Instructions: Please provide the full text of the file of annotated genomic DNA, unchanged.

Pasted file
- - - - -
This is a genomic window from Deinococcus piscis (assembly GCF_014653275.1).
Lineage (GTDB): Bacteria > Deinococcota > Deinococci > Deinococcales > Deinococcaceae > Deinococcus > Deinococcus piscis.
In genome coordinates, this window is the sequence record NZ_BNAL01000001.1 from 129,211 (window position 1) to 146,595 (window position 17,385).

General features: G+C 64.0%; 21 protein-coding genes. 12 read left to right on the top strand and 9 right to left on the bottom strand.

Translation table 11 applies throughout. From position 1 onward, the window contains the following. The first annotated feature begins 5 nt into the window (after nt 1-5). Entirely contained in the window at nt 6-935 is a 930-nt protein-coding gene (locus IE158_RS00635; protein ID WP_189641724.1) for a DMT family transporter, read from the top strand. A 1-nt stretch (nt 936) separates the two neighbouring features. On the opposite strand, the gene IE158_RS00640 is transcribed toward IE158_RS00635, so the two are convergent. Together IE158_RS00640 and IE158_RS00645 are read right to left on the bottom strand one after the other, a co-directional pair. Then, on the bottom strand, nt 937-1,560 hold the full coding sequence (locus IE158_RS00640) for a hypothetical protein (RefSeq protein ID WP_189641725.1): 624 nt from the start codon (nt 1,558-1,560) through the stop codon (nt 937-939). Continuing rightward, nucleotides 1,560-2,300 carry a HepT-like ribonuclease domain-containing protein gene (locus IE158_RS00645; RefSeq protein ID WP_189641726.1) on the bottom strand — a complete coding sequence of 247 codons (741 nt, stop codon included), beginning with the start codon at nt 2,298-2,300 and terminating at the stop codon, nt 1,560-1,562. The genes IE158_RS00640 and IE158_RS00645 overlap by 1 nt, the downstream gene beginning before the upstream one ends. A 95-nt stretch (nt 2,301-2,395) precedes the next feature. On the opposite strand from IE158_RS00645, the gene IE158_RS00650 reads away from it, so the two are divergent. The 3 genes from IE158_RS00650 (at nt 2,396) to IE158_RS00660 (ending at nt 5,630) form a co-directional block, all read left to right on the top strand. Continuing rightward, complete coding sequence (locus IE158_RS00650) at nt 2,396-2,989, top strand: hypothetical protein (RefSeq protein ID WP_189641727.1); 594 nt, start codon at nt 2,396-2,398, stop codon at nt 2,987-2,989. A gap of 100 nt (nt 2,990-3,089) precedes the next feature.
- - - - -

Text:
This is a genomic window from Deinococcus piscis (assembly GCF_014653275.1).
Lineage (GTDB): Bacteria > Deinococcota > Deinococci > Deinococcales > Deinococcaceae > Deinococcus > Deinococcus piscis.
In genome coordinates, this window is the sequence record NZ_BNAL01000001.1 from 129,211 (window position 1) to 146,595 (window position 17,385).

General features: G+C 64.0%; 21 protein-coding genes. 12 read left to right on the top strand and 9 right to left on the bottom strand.

Translation table 11 applies throughout. From position 1 onward, the window contains the following. The first annotated feature begins 5 nt into the window (after nt 1-5). Entirely contained in the window at nt 6-935 is a 930-nt protein-coding gene (locus IE158_RS00635; protein ID WP_189641724.1) for a DMT family transporter, read from the top strand. A 1-nt stretch (nt 936) separates the two neighbouring features. On the opposite strand, the gene IE158_RS00640 is transcribed toward IE158_RS00635, so the two are convergent. Together IE158_RS00640 and IE158_RS00645 are read right to left on the bottom strand one after the other, a co-directional pair. Then, on the bottom strand, nt 937-1,560 hold the full coding sequence (locus IE158_RS00640) for a hypothetical protein (RefSeq protein ID WP_189641725.1): 624 nt from the start codon (nt 1,558-1,560) through the stop codon (nt 937-939). Continuing rightward, nucleotides 1,560-2,300 carry a HepT-like ribonuclease domain-containing protein gene (locus IE158_RS00645; RefSeq protein ID WP_189641726.1) on the bottom strand — a complete coding sequence of 247 codons (741 nt, stop codon included), beginning with the start codon at nt 2,298-2,300 and terminating at the stop codon, nt 1,560-1,562. The genes IE158_RS00640 and IE158_RS00645 overlap by 1 nt, the downstream gene beginning before the upstream one ends. A 95-nt stretch (nt 2,301-2,395) precedes the next feature. On the opposite strand from IE158_RS00645, the gene IE158_RS00650 reads away from it, so the two are divergent. The 3 genes from IE158_RS00650 (at nt 2,396) to IE158_RS00660 (ending at nt 5,630) form a co-directional block, all read left to right on the top strand. Continuing rightward, complete coding sequence (locus IE158_RS00650) at nt 2,396-2,989, top strand: hypothetical protein (RefSeq protein ID WP_189641727.1); 594 nt, start codon at nt 2,396-2,398, stop codon at nt 2,987-2,989. A gap of 100 nt (nt 2,990-3,089) precedes the next feature.